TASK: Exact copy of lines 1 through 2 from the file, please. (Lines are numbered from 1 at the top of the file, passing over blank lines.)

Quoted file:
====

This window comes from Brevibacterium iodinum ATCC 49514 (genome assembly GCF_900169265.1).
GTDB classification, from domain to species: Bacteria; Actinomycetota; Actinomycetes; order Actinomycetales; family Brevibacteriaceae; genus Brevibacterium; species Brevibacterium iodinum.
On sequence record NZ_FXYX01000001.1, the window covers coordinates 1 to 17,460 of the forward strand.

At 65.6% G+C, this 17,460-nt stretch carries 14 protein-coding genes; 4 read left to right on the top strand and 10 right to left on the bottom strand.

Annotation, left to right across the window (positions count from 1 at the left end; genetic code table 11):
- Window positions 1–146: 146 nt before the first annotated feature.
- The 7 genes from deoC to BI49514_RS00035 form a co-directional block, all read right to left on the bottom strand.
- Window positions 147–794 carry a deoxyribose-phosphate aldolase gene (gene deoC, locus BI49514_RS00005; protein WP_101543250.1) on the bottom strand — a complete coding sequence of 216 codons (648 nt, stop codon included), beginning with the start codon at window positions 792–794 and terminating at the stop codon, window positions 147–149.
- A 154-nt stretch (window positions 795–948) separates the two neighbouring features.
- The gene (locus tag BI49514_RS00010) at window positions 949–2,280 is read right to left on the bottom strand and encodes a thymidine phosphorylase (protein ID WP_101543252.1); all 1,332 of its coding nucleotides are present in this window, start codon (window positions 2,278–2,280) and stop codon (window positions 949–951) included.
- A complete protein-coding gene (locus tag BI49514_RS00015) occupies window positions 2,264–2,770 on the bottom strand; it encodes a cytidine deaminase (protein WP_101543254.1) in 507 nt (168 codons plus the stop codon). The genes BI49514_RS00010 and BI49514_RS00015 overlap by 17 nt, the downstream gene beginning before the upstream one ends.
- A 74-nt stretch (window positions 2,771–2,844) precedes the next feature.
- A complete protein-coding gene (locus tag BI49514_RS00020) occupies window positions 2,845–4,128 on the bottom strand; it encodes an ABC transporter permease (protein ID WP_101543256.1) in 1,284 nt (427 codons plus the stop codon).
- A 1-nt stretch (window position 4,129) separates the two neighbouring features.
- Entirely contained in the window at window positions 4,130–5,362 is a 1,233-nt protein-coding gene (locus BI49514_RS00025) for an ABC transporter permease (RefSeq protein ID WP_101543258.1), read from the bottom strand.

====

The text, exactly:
This window comes from Brevibacterium iodinum ATCC 49514 (genome assembly GCF_900169265.1).
GTDB classification, from domain to species: Bacteria; Actinomycetota; Actinomycetes; order Actinomycetales; family Brevibacteriaceae; genus Brevibacterium; species Brevibacterium iodinum.